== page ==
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Conservation drainage explained

July 27, 2012
The Journal

By Fritz Busch

Staff Writer

SLEEPY EYE - A farmer explained the virtues and challenges of a drainage water management system that he installed on his farm between Tracy and Milroy on Thursday evening at a conservation drainage meeting sponsored by the Coalition for a Clean Minnesota River in Sleepy Eye.

Brian Hicks, who installs Agri Drain systems, said his father's passion about agricultural drainage got him interested in the system.

"My dad always thought we should be able to irrigate with our tile," Hicks said. "When I spend about $750 on each acre of corn, I want to increase yield and keep soil nutrients if I can. It also means not dumping them on somebody else down river."

Farmers can investigate controlled drainage systems and get cost sharing by working with their local NRCS office, according to Hicks. Project costs are about $100 more per acre than installing conventional tile systems.

"When we had a 10-inch rain in 2010, I pulled back the drain gates and moved lots of water in a hurry," said Hicks, who uses controlled drainage lines as big as 18 inches in diameter.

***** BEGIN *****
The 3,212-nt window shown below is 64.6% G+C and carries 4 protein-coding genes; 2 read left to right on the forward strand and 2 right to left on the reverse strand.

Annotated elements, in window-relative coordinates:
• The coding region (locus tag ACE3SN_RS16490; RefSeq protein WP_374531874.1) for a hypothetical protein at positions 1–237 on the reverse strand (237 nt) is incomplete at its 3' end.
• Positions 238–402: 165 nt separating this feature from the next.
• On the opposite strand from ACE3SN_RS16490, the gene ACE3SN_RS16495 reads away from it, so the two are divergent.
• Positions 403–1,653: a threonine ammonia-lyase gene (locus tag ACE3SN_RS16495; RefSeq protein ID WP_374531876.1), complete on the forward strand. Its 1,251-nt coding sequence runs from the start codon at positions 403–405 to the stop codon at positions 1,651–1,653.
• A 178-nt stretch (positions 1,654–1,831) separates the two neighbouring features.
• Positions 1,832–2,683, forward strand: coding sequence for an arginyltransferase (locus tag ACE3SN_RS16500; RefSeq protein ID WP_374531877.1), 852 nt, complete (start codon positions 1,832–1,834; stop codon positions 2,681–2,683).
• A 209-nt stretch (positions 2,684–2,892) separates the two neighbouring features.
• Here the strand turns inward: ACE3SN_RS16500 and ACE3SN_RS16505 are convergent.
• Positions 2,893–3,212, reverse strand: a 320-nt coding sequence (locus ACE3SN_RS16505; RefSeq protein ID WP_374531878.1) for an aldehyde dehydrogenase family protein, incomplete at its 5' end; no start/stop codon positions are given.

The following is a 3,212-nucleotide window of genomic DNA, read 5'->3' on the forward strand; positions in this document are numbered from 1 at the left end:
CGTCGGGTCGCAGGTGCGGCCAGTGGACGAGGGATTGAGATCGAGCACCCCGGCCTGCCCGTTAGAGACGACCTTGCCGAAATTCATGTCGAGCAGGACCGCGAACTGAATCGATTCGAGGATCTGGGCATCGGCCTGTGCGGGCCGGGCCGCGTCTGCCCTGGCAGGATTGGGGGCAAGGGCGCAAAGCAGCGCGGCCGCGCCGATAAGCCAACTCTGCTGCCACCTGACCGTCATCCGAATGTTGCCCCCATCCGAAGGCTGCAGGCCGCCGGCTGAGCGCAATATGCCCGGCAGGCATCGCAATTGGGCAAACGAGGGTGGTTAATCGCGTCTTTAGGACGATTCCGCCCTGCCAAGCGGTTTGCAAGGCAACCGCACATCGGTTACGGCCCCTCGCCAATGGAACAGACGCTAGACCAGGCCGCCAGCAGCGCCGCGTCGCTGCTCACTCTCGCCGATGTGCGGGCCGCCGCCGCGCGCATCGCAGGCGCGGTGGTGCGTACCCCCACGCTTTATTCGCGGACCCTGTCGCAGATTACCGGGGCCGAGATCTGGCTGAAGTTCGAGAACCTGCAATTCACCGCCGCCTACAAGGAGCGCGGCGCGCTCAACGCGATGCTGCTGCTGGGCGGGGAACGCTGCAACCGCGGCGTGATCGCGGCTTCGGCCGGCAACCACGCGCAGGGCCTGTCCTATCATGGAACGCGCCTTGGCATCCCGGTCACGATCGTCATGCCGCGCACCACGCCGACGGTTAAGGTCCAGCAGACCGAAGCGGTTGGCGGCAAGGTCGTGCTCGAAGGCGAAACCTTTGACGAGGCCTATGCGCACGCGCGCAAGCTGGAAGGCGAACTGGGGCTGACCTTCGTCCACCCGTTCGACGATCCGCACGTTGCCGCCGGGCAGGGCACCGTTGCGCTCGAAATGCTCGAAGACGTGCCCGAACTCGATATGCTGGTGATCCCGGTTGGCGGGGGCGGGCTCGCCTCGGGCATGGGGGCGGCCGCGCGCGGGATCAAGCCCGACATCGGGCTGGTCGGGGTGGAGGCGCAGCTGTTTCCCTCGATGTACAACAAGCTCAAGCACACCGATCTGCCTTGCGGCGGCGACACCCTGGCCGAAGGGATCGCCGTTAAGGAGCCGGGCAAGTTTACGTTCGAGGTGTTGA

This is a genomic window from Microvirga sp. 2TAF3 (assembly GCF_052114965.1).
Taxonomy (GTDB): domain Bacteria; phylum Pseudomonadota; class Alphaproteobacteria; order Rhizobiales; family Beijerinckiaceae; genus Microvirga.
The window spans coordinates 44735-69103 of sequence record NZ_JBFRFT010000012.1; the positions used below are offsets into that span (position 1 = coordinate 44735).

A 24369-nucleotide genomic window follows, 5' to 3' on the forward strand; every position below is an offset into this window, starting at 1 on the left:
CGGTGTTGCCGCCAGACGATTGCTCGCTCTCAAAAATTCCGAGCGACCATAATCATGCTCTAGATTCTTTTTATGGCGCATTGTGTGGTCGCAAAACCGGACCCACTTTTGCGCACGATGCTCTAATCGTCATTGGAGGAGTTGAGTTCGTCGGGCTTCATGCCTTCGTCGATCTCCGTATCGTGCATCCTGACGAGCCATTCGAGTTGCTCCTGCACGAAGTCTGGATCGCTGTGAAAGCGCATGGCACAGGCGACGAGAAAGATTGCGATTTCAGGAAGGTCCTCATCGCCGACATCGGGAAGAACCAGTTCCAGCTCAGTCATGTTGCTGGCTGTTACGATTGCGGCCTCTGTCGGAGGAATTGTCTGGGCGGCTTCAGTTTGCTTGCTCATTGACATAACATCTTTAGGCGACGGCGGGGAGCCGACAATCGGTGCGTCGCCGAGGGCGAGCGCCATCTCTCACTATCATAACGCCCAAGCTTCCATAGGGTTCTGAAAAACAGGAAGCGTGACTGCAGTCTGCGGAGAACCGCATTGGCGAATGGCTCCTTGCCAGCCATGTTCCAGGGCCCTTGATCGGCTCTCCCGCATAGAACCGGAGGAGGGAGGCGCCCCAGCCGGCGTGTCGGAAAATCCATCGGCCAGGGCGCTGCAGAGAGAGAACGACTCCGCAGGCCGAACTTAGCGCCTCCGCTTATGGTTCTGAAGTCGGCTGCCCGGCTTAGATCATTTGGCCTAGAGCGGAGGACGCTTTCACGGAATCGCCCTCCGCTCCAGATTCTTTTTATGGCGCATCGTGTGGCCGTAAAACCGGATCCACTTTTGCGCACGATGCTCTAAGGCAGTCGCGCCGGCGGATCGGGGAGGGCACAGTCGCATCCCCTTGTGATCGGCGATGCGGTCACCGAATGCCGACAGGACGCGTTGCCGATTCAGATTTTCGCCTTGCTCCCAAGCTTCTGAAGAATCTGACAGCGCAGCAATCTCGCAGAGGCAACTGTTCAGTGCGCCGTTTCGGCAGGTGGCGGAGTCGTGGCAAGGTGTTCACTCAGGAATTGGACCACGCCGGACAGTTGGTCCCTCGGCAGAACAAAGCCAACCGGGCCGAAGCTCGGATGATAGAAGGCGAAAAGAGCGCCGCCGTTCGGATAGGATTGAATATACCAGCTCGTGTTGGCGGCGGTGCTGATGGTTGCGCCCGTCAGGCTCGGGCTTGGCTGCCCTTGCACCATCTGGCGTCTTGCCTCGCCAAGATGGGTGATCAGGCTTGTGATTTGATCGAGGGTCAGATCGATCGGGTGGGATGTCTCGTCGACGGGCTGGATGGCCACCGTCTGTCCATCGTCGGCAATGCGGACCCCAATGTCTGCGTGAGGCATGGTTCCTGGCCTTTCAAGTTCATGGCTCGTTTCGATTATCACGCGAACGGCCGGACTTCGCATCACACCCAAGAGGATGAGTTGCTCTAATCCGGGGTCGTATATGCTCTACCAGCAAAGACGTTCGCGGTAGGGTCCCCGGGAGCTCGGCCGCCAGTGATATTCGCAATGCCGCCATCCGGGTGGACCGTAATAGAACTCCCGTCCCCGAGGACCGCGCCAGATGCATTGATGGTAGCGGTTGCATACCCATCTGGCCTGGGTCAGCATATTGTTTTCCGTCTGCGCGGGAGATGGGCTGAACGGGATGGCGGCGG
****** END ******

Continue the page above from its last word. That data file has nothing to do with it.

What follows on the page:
He has also regulated field water table levels to reach the bottom of plant roots throughout the growing season.

Hicks said the system did wonders for his wheat yield.

"My dad could hardly believe it. It really was fun harvesting 75 bushel per acre wheat," Hicks said.

Farming Millinton Loam soil near the meandering Cottonwood River, Hicks said his father often hauls large rocks around, adding rip-wrap to the shoreline to prevent stream bank erosion.

Hicks said his controlled drainage helped him better deal with a May 8 gully-washer rainfall that has occurred on the same date three of the past eight years. Conventionally drained fields experienced more problems.

Knowing exactly when to open his drain gates presents a challenge.

"There should be a spreadsheet for it, but I haven't seen one yet," Hicks said.

Several farmers at the meeting asked about how to operate a controlled drainage system in Brown County where there are numerous county ditch systems.

"I don't deal with that, but I suppose you'd have to put them in separately," Hicks said.

Farmers got into detailed discussions on how to deal with many local, state and federal agencies.

"They're not all singing out of the same hymnal ... and often disagree on what to do," Hicks said. "It can be frustrating."

Coalition for a Clean Minnesota River Executive Director Scott Sparlin said controlled drainage systems have huge potential and new technology.

"Most conservation and environmental people either don't know about it or aren't excited about it," Sparlin said. Dealing with such systems in some places may require sweeping changes to agricultural agency regulations.

(Fritz Busch can be e-mailed at



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